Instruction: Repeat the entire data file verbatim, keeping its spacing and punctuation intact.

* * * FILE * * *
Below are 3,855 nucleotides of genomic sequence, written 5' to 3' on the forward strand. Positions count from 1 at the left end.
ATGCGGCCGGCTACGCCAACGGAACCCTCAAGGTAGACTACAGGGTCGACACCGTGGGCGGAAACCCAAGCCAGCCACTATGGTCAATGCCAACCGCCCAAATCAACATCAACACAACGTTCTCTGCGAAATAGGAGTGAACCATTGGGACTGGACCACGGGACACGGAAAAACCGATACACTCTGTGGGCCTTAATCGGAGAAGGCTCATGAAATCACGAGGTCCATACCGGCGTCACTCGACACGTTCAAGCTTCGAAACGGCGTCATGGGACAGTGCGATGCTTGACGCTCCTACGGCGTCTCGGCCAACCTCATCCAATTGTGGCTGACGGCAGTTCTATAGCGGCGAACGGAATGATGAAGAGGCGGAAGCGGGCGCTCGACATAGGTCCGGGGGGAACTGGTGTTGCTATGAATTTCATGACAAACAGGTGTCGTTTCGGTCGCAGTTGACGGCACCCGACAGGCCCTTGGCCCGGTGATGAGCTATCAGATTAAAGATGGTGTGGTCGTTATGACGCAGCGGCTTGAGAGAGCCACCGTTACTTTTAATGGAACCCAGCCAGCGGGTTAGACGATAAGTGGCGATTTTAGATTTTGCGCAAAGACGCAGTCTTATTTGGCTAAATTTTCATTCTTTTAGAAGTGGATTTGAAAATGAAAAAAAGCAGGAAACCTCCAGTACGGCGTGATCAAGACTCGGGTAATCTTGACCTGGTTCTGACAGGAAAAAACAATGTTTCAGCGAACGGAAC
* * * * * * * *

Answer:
Below are 3,855 nucleotides of genomic sequence, written 5' to 3' on the forward strand. Positions count from 1 at the left end.
ATGCGGCCGGCTACGCCAACGGAACCCTCAAGGTAGACTACAGGGTCGACACCGTGGGCGGAAACCCAAGCCAGCCACTATGGTCAATGCCAACCGCCCAAATCAACATCAACACAACGTTCTCTGCGAAATAGGAGTGAACCATTGGGACTGGACCACGGGACACGGAAAAACCGATACACTCTGTGGGCCTTAATCGGAGAAGGCTCATGAAATCACGAGGTCCATACCGGCGTCACTCGACACGTTCAAGCTTCGAAACGGCGTCATGGGACAGTGCGATGCTTGACGCTCCTACGGCGTCTCGGCCAACCTCATCCAATTGTGGCTGACGGCAGTTCTATAGCGGCGAACGGAATGATGAAGAGGCGGAAGCGGGCGCTCGACATAGGTCCGGGGGGAACTGGTGTTGCTATGAATTTCATGACAAACAGGTGTCGTTTCGGTCGCAGTTGACGGCACCCGACAGGCCCTTGGCCCGGTGATGAGCTATCAGATTAAAGATGGTGTGGTCGTTATGACGCAGCGGCTTGAGAGAGCCACCGTTACTTTTAATGGAACCCAGCCAGCGGGTTAGACGATAAGTGGCGATTTTAGATTTTGCGCAAAGACGCAGTCTTATTTGGCTAAATTTTCATTCTTTTAGAAGTGGATTTGAAAATGAAAAAAAGCAGGAAACCTCCAGTACGGCGTGATCAAGACTCGGGTAATCTTGACCTGGTTCTGACAGGAAAAAACAATGTTTCAGCGAACGGAAC